By Lesley | May 29, 2008
I don’t generally get to take it for granted that I can talk to other women about clothes. Because I very often can’t. When a non-plus-size woman asks me about something I’m wearing, the conversation is generally very brief. Oh, I got it at Dowdy Plus-size Retailer, which was quite a surprise, as their stuff is usually… well, dowdy. No, I doubt they’d have it in your size. Thank you, I like it very much. There’s generally a lot of agreement and little actual discussion. Even if the conversation turns toward the whole wow-it’s-difficult-to-find-cute-clothes-in-plus-sizes observation; the Non-Plus aren’t going to debate that. It ultimately becomes a wordy version of a more slender woman saying, “I like your dress,” and me saying “Thank you.”
I tend to think that thinner women get to engage in these conversations with each other more often, and with less hesitation. Oh, this? I bought it at Mammoth Cheapass House of Crap! You can go get one too! Oh yes, I was there last weekend! Did you see that top with the print on it? It was great/awful!
And so on.
When I do get to have these conversations – as I did earlier this month, shopping at Lee Lee’s Valise with some other amazing fat bloggers – their effect on me is impressive and formidable. Though I’m not much one for building relationships solely on shared consumerism, this is still a cultural rite in which I rarely get to participate, in the first person, in a three-dimensional space. And for all of my general contentedness with living outside these norms, it is a beautiful thing to occasionally get to experience them, to reshape them to fit my desires and expectations.
Such as being able to discuss a piece of clothing without lapsing into discusssion of how it “hides” or “masks” or “draws the eye away from” (what does that MEAN, anyway?) certain fatty bits. Look at THIS fatty bit, I imagine a dress saying. Not THAT fatty bit over there, which is obscene! It’s really just a choice among fatty bits, since it’s not as if I have any non-fatty bits I might distract people with. In the simplest sense, it’s incredible to be able to talk clothing with other similarly-sized women and be able to share how great our clothes are, how fabulous we feel in them, how excellent our options are. It’s like imagining a world in which such things are normal and universal.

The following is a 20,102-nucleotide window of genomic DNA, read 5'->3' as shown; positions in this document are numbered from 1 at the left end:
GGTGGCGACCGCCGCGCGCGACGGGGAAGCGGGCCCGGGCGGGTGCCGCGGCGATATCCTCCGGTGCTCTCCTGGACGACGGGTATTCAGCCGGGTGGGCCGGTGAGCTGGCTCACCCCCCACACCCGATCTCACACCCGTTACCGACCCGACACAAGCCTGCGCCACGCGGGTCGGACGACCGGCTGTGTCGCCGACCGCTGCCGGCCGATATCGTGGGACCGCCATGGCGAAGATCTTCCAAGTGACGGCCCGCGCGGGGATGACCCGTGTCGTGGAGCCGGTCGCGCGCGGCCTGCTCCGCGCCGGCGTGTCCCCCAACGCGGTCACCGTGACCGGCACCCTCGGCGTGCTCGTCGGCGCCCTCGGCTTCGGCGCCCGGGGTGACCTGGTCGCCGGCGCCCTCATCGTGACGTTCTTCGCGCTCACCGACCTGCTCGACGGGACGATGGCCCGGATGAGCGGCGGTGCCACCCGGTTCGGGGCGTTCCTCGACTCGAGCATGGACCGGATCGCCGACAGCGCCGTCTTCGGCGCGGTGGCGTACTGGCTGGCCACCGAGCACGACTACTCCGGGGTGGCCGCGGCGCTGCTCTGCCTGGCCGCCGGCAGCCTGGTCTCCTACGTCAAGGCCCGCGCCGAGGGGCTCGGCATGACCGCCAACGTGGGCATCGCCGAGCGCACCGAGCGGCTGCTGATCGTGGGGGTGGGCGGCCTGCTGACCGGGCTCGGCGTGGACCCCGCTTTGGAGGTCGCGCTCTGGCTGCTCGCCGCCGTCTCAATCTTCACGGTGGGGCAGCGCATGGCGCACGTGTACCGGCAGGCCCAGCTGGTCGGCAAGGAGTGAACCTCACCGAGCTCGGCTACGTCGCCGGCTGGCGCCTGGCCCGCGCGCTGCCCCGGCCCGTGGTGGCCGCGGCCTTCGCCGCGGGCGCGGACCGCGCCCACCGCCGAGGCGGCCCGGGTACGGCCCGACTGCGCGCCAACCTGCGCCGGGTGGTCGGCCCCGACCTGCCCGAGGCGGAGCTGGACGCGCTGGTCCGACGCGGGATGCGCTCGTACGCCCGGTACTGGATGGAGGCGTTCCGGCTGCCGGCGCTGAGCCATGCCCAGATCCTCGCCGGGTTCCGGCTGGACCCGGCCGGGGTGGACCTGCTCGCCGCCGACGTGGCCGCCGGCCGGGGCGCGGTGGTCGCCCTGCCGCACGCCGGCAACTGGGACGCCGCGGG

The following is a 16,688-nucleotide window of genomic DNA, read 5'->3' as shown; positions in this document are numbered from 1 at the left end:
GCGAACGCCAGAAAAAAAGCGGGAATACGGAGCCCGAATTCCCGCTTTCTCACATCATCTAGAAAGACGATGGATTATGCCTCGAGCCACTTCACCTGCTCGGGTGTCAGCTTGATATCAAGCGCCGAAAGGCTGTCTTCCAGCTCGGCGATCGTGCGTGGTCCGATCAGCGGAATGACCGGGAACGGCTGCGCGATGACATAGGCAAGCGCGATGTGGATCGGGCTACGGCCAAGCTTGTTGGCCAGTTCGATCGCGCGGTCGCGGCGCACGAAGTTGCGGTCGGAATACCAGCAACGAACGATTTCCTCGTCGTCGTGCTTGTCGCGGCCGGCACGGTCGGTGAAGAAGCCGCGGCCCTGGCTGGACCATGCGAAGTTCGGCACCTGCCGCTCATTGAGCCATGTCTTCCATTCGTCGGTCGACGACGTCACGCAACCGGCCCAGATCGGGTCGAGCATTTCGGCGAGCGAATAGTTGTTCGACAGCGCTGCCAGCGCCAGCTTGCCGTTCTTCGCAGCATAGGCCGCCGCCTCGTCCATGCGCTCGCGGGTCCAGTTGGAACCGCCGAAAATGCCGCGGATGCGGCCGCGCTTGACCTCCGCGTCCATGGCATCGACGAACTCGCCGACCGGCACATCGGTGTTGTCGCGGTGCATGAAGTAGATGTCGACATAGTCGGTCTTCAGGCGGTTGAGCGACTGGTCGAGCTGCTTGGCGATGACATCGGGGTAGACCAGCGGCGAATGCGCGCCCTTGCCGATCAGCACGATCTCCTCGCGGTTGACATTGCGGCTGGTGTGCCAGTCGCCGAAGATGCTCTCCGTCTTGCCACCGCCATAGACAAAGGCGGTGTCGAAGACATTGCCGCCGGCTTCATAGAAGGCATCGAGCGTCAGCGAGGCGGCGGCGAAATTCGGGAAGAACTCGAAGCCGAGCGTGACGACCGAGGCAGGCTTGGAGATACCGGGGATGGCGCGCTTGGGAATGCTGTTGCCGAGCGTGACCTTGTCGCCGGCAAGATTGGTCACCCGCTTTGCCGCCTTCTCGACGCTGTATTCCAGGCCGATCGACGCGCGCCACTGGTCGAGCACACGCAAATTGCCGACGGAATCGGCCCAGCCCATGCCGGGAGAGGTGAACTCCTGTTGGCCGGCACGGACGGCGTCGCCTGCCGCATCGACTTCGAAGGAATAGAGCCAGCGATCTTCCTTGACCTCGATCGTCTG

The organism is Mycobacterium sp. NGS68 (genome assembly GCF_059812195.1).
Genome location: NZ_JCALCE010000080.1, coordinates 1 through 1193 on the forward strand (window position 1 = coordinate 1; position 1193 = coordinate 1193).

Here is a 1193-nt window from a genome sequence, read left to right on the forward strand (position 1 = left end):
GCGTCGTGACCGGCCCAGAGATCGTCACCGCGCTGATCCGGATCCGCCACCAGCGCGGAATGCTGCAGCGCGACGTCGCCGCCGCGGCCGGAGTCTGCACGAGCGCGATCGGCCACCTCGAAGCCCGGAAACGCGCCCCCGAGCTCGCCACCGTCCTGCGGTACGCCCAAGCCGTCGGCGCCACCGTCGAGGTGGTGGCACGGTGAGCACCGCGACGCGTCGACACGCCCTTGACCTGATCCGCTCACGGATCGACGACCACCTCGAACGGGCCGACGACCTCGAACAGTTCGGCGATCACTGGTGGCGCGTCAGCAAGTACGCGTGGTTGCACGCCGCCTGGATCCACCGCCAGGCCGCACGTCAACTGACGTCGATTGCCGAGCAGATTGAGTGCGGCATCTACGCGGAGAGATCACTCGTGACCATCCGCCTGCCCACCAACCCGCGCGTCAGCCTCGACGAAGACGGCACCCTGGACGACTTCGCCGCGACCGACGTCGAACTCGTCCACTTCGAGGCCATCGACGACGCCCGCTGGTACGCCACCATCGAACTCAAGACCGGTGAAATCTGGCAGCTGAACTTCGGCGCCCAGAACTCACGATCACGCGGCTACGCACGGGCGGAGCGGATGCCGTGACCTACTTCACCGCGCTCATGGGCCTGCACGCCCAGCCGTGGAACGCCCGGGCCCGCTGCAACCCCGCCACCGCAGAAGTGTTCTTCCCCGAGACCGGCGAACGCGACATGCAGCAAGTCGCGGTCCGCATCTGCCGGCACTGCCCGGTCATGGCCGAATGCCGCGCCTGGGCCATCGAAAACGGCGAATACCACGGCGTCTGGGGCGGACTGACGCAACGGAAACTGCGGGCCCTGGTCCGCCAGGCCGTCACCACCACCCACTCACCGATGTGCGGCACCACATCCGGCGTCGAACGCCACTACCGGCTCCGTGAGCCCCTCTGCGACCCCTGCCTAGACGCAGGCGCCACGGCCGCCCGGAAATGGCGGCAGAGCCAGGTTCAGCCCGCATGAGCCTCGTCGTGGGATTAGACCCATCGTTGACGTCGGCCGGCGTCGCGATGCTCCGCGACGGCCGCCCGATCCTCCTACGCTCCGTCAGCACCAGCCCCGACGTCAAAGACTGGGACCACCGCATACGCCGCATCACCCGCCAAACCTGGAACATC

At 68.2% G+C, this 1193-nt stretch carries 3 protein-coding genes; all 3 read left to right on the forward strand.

The building in which I work also houses a small coffee shop. The coffee shop has a little section set aside where folks can get real sugar, numerous types of chemical faux-sweeteners, plastic utensils, straws, lids, and so on – as coffee shops are wont to do. It’s a smallish space and can really only bear two people busying themselves with sweetener-options at a time.
I go here to take sugar in the morning, to add to the tea I bring from home (is this stealing? I can’t decide). This morning, there were two women already there, so I had to wait. I often hesitate to call other people fat if said people haven’t identified themselves as such – “fat”, for all our attempts at reclamation, is still a profoundly loaded word – so I will say simply that both of these women were plus sized. Ultimately I had room to squeeze in between them, to fetch my sugar.
Almost immediately, the woman to my left complimented me on my dress. Without looking up, I thanked her, and said it was from Lane Bryant, which surprisingly enough had a few non-frumpy dress options this season. From this evolved a conversation about where we shop, our limited options, my commitment to buying things online. I said, I don’t really wear pants, because I don’t like how they fit or how they feel, and so I am essentially forced to shop online if I want dresses.
One of the women observed that she is not much of a dress person, and thus is takes a pretty spectacular dress to get her consideration. The woman to my left said that she “missed” dresses, with a wistfulness that was almost heartbreaking, considering my extreme devotion to dress-wearing. I felt sympathy, that any plus-size person should have to “miss” a whole category of clothing; and rage, that so many plus sized clothing lines are so limited and not meant to fit, not meant to be flattering, not meant to draw attention, or to wear well, or to last; and rage also that fat women are actively culturally discouraged from wearing clothing meeting any of the above standards. Don’t show your arms, nobody wants to see that. Don’t show your legs, they’re offensive to basic standards of decency.
There are lots of reasons why I wear dresses all the time. The fact that I am most physically comfortable in non-pants-based clothing is just one of them. I also wear them to make a broader point. Fat women can and should wear dresses. Fat women can bare their arms, their legs, their shapes, and be confident doing so. Your round and dimpled knees cause no one any harm. My soft and jiggling underarms do no damage to the people who may see them. Fat bodies are not dangerous, except when they post a threat to the culture that requires they remain hidden, a source of shame, a compulsion toward invisibility. I am not invisible, in my dresses and my cardigans, and neither are you, no matter what you wear. So why not wear something you love?
These ladies may very well be on diets. They may very well be unhappy with their bodies. The conversation did not go that way, so I can’t say for sure, and ultimately it doesn’t matter.
What matters to me is being able to have that moment – to chat, informally, impromptu-like, with two strangers, about clothes. It’s so novel, so unique, it reminds me of how rare and precious it is to be able to share in-person experiences with people who know, people who’ve had experiences like yours, who also bemoan the state of things. People who get it.
And, of course, people who also understand the deeply satisfying pleasure that comes from wearing fabulous dresses.
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